On July 13, the Board of Governors of the Federal Reserve System (Federal Reserve) announced that it has granted the Federal Reserve Bank of New York the authority to lend to Fannie Mae and Freddie Mac, should the need arise.
The Federal Reserve explained that the “authorization is intended to supplement the Treasury’s existing lending authority and to help ensure the ability of Fannie Mae and Freddie Mac to promote the availability of home mortgage credit during a period of stress in financial markets.” Any lending to the two companies would be at the primary credit rate (currently 2.25%) and would be backed by U.S. government and federal agency securities.
Furthermore, Treasury Secretary Paulson announced at the same time that the Treasury is seeking approval to temporarily increase its line of credit to Fannie Mae and Freddie Mac and to purchase equity stakes in either of the companies if needed. In his statement, Paulson remarked that “Fannie Mae and Freddie Mac play a central role in our housing finance system and must continue to do so in their current form as shareholder-owned companies.” He believes that “[t]heir support for the housing market is particularly important as we work through the current housing correction.”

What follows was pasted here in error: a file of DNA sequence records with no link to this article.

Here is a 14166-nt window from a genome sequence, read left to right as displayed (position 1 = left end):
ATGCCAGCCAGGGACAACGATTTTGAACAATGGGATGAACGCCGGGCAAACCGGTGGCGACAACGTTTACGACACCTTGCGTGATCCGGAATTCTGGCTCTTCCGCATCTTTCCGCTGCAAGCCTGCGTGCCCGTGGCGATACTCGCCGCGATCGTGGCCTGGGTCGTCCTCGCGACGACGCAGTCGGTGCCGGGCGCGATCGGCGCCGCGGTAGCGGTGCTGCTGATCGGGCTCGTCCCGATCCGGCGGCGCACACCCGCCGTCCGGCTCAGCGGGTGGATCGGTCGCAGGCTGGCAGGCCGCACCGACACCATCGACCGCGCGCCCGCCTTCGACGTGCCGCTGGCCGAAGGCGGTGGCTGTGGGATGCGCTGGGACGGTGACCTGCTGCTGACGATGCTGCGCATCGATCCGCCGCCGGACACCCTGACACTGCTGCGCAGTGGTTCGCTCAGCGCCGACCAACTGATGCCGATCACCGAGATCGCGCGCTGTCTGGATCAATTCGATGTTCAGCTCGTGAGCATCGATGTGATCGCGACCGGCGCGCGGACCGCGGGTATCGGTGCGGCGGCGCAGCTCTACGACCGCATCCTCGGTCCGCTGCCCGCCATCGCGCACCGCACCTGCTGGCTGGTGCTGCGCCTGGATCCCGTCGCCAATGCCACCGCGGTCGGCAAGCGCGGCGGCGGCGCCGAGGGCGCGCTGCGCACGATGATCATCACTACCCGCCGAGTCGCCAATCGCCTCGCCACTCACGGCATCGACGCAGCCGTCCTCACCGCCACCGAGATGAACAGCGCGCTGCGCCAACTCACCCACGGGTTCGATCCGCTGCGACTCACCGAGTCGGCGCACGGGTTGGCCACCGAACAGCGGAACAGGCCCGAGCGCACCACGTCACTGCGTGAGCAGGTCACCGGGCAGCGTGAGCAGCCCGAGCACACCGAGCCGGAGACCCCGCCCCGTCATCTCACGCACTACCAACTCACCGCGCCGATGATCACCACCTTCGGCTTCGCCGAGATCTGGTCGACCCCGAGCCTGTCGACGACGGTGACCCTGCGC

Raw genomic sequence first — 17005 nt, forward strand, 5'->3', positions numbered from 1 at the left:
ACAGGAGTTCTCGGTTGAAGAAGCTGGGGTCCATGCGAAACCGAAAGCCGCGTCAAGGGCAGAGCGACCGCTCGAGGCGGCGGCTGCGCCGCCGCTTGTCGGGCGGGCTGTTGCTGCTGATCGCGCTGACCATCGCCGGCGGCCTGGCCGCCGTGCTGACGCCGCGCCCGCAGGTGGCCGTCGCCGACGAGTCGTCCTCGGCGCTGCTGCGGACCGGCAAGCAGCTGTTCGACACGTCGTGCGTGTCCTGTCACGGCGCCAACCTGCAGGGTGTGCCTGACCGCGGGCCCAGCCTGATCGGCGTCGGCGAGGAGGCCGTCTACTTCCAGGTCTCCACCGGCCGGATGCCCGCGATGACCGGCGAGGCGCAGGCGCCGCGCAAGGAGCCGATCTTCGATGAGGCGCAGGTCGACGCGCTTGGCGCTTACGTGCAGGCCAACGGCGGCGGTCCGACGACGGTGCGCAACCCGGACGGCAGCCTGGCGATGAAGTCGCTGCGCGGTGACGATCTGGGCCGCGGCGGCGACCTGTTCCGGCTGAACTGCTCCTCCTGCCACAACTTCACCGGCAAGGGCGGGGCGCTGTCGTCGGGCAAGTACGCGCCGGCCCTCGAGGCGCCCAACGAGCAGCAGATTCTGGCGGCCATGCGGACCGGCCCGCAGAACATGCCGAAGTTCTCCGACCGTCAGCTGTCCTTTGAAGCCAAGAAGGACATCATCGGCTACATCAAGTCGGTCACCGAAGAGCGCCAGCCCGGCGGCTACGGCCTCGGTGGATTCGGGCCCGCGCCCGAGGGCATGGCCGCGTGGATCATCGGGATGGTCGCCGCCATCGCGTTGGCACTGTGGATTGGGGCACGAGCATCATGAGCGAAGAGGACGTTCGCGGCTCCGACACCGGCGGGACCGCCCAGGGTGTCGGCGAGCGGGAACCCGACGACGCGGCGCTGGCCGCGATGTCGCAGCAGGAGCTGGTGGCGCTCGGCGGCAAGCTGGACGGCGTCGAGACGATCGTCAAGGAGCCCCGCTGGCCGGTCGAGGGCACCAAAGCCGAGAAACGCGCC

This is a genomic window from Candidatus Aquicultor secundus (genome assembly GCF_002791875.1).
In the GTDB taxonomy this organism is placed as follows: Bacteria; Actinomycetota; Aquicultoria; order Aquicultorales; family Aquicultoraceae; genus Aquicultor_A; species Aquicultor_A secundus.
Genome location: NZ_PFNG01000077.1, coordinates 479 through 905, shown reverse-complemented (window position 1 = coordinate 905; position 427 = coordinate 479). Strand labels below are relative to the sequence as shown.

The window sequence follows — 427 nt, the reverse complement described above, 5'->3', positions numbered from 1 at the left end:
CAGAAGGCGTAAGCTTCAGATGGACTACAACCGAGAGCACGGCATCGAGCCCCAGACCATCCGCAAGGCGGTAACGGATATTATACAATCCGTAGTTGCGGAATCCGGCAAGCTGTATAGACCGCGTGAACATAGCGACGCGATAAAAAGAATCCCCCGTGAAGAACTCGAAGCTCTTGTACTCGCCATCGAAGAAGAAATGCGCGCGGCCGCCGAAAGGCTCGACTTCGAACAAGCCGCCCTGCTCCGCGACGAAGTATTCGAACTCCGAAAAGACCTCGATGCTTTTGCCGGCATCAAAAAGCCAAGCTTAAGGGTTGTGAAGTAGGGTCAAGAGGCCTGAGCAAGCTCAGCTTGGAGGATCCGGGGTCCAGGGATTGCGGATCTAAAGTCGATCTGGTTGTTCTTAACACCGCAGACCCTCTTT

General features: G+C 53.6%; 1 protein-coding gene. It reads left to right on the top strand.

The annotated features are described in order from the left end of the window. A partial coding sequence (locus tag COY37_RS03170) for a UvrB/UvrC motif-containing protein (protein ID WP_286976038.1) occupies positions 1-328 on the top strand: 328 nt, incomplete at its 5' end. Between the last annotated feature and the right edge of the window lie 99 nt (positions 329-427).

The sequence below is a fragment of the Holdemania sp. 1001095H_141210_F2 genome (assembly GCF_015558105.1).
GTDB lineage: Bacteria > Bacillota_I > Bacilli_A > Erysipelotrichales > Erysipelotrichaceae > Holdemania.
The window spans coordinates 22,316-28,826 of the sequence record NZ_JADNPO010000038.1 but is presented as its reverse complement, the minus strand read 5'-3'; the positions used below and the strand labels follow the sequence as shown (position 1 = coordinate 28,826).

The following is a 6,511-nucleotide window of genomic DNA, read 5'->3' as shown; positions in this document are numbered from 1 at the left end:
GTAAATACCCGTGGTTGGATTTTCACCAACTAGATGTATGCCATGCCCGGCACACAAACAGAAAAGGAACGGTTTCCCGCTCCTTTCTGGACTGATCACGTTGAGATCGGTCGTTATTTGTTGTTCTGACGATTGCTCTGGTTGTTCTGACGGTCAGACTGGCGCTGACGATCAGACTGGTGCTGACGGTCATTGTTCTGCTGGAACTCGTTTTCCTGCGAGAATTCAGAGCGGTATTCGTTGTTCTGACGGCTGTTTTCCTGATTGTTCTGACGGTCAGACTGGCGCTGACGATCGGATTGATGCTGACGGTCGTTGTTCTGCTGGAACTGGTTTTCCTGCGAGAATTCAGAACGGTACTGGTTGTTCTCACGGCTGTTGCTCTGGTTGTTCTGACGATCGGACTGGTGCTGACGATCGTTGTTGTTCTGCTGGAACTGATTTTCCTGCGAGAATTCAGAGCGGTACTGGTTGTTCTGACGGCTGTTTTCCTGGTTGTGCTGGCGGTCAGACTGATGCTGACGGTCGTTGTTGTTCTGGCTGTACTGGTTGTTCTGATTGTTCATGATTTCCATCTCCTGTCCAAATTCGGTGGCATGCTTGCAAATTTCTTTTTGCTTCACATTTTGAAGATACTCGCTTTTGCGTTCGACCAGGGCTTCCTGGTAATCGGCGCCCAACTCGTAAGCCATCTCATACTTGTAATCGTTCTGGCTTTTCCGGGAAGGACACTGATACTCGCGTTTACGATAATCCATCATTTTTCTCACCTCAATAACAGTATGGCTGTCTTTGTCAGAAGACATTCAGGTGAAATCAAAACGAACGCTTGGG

Fannie Mae and Freddie Mac hold or back $5.3 trillion in mortgage debt, which accounts for approximately half the outstanding mortgages in the United States.